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Abstract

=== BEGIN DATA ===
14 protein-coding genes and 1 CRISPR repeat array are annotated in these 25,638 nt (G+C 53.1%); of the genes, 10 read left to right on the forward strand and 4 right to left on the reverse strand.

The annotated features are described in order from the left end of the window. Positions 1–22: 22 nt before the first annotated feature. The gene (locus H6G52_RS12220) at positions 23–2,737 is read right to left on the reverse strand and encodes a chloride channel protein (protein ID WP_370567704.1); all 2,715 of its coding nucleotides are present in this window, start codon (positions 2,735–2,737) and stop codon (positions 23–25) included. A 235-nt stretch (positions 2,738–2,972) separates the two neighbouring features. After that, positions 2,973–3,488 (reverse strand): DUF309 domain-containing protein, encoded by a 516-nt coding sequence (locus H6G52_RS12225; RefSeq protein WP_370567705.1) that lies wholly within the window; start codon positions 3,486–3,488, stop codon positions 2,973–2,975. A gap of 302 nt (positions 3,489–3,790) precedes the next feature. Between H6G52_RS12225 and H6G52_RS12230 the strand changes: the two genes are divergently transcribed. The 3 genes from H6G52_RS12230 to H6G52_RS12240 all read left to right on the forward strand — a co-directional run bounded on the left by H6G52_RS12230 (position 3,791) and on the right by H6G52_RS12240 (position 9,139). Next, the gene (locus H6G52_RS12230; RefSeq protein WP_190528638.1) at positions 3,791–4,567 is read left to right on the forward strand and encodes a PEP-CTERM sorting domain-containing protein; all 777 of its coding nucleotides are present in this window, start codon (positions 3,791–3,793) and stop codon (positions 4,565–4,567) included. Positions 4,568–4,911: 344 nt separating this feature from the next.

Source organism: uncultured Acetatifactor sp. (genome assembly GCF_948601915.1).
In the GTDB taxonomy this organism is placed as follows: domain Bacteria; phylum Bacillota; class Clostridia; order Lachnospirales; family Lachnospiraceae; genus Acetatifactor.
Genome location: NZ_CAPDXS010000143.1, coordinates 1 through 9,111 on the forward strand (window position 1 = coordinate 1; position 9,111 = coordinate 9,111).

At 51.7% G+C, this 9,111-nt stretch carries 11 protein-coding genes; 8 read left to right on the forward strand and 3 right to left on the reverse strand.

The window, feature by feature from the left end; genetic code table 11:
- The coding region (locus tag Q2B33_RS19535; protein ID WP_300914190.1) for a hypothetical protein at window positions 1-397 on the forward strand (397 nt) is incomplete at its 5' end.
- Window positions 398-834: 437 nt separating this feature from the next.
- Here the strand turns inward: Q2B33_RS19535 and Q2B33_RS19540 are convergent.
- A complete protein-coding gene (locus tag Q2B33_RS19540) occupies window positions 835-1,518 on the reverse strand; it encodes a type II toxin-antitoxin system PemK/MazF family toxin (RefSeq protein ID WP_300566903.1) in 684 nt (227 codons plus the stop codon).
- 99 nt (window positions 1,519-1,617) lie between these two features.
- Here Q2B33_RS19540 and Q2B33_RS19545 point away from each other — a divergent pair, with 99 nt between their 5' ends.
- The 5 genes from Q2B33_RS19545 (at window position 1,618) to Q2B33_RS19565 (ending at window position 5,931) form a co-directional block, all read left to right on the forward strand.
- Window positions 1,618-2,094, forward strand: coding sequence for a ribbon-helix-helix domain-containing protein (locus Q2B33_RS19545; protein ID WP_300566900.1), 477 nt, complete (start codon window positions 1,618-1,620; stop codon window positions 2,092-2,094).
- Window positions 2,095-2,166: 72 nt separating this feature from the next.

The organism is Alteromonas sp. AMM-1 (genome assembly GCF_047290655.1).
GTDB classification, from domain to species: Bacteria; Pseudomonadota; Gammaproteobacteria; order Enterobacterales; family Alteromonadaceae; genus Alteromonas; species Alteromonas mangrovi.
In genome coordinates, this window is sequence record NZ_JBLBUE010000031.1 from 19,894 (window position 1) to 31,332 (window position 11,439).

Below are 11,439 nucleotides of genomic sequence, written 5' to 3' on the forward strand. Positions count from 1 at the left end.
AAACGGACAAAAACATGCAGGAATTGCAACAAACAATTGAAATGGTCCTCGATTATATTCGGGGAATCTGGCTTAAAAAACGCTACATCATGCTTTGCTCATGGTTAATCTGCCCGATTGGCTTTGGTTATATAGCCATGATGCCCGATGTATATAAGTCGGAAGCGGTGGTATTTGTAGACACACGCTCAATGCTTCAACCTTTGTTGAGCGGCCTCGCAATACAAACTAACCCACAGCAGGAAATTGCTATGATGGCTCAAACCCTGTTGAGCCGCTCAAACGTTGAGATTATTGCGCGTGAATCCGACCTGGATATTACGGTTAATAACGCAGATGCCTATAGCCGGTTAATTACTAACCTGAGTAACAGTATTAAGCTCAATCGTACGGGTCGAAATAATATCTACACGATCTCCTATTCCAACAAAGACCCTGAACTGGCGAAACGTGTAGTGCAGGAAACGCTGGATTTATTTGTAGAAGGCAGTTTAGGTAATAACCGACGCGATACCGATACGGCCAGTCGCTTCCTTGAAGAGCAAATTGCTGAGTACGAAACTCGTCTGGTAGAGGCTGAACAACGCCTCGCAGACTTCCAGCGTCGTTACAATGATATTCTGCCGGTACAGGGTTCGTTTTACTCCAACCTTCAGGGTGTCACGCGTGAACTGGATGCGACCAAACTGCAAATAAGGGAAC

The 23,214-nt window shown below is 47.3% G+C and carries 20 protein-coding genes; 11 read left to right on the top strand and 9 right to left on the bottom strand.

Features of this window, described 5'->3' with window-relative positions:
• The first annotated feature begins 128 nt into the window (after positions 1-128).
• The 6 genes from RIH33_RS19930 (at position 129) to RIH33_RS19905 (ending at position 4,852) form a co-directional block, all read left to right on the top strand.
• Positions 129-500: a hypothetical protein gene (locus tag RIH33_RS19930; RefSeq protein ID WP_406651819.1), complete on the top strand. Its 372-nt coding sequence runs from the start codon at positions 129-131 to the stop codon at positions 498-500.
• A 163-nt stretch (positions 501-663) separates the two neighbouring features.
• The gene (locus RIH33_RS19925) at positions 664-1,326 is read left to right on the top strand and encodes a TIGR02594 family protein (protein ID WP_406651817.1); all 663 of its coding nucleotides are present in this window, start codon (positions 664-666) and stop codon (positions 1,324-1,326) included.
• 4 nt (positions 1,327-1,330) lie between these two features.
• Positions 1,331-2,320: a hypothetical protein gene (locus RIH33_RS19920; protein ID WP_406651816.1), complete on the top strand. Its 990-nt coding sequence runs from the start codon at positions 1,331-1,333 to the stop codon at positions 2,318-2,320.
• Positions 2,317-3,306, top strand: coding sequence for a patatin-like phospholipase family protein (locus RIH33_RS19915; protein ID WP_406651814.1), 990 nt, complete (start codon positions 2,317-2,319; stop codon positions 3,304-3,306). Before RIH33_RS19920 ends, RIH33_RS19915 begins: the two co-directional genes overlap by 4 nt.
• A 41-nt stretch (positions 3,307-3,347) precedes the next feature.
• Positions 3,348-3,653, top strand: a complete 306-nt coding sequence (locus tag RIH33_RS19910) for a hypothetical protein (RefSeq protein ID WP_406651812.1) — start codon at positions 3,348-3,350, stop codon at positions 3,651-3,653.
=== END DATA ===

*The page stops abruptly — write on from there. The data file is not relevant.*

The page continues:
Abstract  Genetic instability has long been recognized as a cardinal feature of neoplasia.1, 2 However, the causal role of genetic instability in the formation of cancer has only more recently been studied. Accumulating evidence has strengthened the proposal that genetic instability is required early during tumor progression. Instability drives mutations in oncogenes and tumor suppressor genes, providing the tumor cell with a selective growth advantage.3 While numerous oncogenes and tumor suppressor genes have been identified in the last 20 years, the molecular details underlying genetic instability are just now being revealed.

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